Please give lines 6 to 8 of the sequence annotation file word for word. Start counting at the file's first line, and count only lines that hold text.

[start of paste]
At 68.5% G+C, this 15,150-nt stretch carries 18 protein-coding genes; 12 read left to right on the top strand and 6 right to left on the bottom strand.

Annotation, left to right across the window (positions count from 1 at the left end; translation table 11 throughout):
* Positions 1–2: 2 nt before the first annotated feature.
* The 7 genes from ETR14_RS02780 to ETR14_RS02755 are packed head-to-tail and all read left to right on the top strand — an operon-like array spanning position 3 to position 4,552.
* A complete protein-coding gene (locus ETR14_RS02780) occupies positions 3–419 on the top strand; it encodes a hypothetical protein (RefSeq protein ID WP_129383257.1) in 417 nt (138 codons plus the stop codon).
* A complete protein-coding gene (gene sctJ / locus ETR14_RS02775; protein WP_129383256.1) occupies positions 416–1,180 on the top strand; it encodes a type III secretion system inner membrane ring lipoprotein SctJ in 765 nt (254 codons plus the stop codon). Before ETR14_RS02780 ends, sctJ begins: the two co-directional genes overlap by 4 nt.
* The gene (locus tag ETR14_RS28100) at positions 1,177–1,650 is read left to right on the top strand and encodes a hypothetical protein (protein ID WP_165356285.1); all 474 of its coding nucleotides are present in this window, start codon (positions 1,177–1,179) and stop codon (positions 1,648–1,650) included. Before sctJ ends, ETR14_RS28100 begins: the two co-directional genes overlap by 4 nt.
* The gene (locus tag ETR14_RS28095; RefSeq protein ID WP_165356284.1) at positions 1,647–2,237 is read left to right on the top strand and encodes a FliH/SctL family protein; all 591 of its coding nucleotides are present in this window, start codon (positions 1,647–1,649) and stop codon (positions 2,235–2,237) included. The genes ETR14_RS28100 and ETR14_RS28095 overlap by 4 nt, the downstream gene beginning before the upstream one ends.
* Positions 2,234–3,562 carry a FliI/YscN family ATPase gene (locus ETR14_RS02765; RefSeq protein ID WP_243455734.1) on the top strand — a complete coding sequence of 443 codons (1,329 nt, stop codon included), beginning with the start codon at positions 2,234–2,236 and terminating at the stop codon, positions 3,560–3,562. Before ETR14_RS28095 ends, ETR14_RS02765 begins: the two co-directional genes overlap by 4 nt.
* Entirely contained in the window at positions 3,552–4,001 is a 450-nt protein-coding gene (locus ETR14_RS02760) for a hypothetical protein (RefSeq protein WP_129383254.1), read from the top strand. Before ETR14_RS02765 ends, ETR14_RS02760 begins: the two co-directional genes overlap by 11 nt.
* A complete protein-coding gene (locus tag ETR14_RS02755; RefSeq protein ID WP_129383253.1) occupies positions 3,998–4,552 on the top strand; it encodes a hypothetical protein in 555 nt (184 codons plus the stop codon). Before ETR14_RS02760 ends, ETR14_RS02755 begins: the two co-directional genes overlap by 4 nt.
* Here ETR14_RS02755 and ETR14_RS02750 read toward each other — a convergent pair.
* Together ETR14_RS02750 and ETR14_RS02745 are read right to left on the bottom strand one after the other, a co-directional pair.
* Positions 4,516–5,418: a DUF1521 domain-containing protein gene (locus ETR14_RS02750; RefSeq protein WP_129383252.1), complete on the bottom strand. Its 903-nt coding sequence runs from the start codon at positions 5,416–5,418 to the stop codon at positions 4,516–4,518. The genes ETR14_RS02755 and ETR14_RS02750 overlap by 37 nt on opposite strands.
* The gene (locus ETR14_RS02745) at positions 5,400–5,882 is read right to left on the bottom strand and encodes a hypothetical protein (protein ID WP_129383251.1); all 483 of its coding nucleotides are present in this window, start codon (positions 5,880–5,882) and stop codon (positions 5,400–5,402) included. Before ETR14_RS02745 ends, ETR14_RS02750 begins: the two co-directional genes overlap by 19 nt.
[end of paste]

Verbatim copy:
* A complete protein-coding gene (gene sctJ / locus ETR14_RS02775; protein WP_129383256.1) occupies positions 416–1,180 on the top strand; it encodes a type III secretion system inner membrane ring lipoprotein SctJ in 765 nt (254 codons plus the stop codon). Before ETR14_RS02780 ends, sctJ begins: the two co-directional genes overlap by 4 nt.
* The gene (locus tag ETR14_RS28100) at positions 1,177–1,650 is read left to right on the top strand and encodes a hypothetical protein (protein ID WP_165356285.1); all 474 of its coding nucleotides are present in this window, start codon (positions 1,177–1,179) and stop codon (positions 1,648–1,650) included. Before sctJ ends, ETR14_RS28100 begins: the two co-directional genes overlap by 4 nt.
* The gene (locus tag ETR14_RS28095; RefSeq protein ID WP_165356284.1) at positions 1,647–2,237 is read left to right on the top strand and encodes a FliH/SctL family protein; all 591 of its coding nucleotides are present in this window, start codon (positions 1,647–1,649) and stop codon (positions 2,235–2,237) included. The genes ETR14_RS28100 and ETR14_RS28095 overlap by 4 nt, the downstream gene beginning before the upstream one ends.